Greenville County ruling casts shadow over effort to dismiss Georgetown suit
While a Circuit Court judge weighs Georgetown County’s request to dismiss a lawsuit seeking $260 million in refunds from a road user fee, one of his colleagues has already allowed a similar suit to move forward.
“I don’t think you want conflicting Circuit Court judges,” Judge Cordell Maddox said at a hearing last week, conducted virtually from his office in Anderson.
He noted that Judge Lawton McIntosh, also from Anderson, had just ruled against Greenville County’s motion to dismiss a suit seeking repayment of its road maintenance and telecommunications fees. There are several other suits pending around the state.
Tommy Morgan, Georgetown County’s assistant county attorney, said he hoped the state Supreme Court would intervene.
“An issue like this with such an impact on public policy needs to have some uniform adjudication,” Morgan said.
Ross Appel, an attorney for the Georgetown resident who was named as the plaintiff in the suit last fall, disagreed.
“I don’t believe this is the sort of complex legal riddle that needs to be addressed by the Supreme Court,” he said.
The suits followed a Supreme Court ruling in June 2021 that found the Greenville County fees were actually a tax under state law because they failed to benefit “the payer in some way different from the members of the general public not paying the fee.” State law prohibits local governments from adopting taxes other than property taxes without approval of the legislature.
The high court’s ruling only affected the Greenville County fees and didn’t address what to do with the money the county had already collected.
Richard Butts of Georgetown brought the suit on behalf of himself and others. The suit estimated that Georgetown County had collected $26 million in road user fees since 2001. Citing a state law, he sought to collect 10 times that amount as damages.
Morgan told the court last week that there are differences between the Greenville and Georgetown county suits, particularly the fact that no court has ruled that Georgetown County’s fee is illegal.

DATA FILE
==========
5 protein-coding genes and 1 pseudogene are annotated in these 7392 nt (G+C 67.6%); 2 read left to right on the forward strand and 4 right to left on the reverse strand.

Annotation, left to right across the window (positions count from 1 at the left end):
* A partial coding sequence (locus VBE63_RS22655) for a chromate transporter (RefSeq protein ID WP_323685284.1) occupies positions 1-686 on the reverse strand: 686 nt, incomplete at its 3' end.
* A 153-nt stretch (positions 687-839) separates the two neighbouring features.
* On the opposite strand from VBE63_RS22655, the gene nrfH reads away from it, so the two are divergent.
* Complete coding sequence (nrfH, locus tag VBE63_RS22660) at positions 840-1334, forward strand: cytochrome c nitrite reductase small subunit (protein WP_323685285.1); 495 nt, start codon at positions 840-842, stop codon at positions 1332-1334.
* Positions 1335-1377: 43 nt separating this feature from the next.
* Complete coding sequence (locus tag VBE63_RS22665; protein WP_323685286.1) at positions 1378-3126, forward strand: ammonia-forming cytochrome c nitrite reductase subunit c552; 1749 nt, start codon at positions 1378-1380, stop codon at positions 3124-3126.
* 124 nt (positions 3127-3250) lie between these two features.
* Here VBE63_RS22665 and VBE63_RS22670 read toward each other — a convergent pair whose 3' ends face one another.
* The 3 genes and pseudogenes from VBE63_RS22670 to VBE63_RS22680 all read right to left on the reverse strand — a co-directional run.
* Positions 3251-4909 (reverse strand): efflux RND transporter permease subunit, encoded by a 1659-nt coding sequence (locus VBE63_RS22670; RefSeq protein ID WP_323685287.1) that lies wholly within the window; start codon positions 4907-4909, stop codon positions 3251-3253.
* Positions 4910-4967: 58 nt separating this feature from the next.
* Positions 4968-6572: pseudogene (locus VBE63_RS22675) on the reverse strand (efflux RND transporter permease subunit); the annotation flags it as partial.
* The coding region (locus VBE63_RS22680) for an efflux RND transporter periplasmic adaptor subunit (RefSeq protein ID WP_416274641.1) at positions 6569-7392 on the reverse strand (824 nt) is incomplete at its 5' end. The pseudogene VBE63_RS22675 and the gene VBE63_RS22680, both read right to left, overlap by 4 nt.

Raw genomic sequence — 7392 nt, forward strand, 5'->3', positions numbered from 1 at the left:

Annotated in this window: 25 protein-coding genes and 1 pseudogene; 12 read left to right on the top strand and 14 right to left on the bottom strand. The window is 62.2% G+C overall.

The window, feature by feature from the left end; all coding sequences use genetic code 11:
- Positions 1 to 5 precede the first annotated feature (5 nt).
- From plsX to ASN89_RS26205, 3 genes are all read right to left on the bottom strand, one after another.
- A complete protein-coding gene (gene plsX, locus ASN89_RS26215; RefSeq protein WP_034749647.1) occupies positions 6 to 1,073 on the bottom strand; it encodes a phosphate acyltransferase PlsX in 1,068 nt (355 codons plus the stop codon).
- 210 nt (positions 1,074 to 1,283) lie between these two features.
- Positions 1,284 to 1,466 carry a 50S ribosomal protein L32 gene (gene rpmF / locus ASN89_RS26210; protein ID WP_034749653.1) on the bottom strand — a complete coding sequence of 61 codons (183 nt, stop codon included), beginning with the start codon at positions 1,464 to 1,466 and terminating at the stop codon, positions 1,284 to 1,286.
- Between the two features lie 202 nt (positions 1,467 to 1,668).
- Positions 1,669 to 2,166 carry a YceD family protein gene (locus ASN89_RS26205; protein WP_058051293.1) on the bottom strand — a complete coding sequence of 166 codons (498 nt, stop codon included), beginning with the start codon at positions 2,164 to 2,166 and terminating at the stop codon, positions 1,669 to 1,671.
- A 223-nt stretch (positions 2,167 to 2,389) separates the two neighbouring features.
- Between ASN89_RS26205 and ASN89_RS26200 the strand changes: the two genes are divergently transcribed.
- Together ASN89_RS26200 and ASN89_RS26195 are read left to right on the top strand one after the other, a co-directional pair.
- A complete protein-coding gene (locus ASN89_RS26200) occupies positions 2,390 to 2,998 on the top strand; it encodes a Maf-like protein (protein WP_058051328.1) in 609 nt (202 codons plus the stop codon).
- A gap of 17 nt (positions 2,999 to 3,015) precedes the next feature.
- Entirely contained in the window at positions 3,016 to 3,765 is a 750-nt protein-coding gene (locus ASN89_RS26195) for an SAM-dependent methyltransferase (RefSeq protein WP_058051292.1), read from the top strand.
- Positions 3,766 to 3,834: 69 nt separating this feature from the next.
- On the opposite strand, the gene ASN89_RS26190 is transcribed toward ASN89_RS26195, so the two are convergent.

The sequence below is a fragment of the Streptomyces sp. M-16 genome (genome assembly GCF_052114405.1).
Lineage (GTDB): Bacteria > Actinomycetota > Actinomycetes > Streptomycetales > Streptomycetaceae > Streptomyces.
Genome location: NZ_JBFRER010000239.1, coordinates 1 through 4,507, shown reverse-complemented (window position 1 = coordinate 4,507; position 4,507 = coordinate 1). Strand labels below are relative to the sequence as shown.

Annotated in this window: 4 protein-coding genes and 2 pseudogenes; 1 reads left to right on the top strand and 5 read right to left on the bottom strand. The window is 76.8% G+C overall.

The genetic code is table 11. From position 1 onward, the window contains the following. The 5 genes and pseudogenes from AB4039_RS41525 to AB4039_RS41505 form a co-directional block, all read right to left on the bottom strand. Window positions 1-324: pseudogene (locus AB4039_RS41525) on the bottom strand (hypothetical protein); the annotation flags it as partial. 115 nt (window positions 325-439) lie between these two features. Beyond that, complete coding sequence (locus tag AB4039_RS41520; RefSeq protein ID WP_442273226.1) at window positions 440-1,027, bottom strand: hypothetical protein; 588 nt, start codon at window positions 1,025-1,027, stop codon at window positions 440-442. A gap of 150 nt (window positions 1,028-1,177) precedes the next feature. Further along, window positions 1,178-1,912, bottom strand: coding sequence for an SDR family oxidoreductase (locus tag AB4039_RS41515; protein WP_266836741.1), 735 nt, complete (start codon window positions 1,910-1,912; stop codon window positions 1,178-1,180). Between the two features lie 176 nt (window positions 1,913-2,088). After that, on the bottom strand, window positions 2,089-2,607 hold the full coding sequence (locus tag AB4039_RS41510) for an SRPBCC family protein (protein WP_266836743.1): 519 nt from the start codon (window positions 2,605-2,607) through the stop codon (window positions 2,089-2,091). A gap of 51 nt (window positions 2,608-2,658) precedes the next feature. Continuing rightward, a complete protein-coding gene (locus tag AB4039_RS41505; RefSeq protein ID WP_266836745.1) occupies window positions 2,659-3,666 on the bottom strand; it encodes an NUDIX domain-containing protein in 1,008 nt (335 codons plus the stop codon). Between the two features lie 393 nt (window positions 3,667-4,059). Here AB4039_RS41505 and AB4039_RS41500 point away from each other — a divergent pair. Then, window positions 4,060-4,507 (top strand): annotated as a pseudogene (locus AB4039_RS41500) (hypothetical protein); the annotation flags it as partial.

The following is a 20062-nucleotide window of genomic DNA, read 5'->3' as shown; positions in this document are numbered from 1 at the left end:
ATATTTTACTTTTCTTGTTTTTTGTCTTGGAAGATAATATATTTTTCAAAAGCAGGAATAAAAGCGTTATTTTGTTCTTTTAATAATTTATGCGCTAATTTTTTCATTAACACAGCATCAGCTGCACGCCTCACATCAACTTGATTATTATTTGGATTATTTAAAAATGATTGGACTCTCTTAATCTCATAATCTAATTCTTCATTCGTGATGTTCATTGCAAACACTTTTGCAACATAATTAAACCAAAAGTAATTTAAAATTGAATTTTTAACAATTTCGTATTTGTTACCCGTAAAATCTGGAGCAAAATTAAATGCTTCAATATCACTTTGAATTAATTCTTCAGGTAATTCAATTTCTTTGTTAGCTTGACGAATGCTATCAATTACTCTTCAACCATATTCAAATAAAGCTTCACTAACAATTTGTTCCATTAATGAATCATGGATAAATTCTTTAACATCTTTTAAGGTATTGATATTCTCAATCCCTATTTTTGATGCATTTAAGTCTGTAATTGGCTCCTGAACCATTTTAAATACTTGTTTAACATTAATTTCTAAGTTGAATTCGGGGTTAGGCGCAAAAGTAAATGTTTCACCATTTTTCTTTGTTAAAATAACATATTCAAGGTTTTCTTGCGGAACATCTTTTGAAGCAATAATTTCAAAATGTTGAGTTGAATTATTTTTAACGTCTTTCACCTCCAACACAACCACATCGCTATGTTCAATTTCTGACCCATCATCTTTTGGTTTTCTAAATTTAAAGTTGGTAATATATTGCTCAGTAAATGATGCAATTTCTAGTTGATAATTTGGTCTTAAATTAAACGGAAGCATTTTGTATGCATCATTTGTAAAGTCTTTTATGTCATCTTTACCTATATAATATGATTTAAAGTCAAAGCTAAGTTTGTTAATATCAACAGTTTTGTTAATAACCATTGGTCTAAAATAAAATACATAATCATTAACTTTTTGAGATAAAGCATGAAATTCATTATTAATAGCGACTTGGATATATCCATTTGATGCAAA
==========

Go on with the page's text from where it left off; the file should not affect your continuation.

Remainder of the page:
He argued that the suit should be dismissed because Butts failed to exhaust his administrative remedies provided in the state Revenue Procedures Act. That applies to any claim about illegal or wrongful collection of taxes, which must be filed in the Administrative Law Court.
Morgan said in a filing that the county doesn’t agree that the road user fee is a tax, but pointed out that is Butts’ justification for bringing suit.
Appel argued that the Revenue Procedures Act only applies to claims against the state Department of Revenue and property taxes. That was the argument made in a suit by Jerry Bruce against Greenville County after the county council voted not to return the fees. He also seeks 10 times the amount of improper fees, a total of $300 million.
McIntosh, the judge in the Bruce case, found that the Revenue Procedures Act did not apply. Nor did the act’s prohibition against class action suits.
McIntosh also ruled that the penalty for collecting illegal fees at 10 times the amount collected also applied to the Greenville suit.
Morgan argued that it doesn’t apply in Georgetown County for a different reason and asked the judge to strike it from the complaint if he decided not to dismiss the suit. It only applies “when the penalty does not exceed $20,” Morgan said.
In addition, he argued that the state Tort Claims Act overrides the other statute.
Appel said the issues in the Greenville and Georgetown County suits were similar.
“Your Honor would be in good company with Judge McIntosh” in denying Georgetown County’s motions, Appel told Maddox.
“I’m not taking judicial notice of that,” Maddox said of his colleague’s ruling.
Both sides offered to prepare orders. Maddox said he wanted time to read through the files.
“It’s going to take a little time to read through it,” he said, but added, “I don’t think it’s that complicated.”
The state legislature is also addressing the issue created by the Supreme Court ruling. A bill up for final approval in the Senate would amend the law on taxes and fees to say the revenue from fees must be used to benefit those who pay them “even if the general public also benefits.”
If the bill receives third reading on a roll call vote this week, it will be taken up in the House.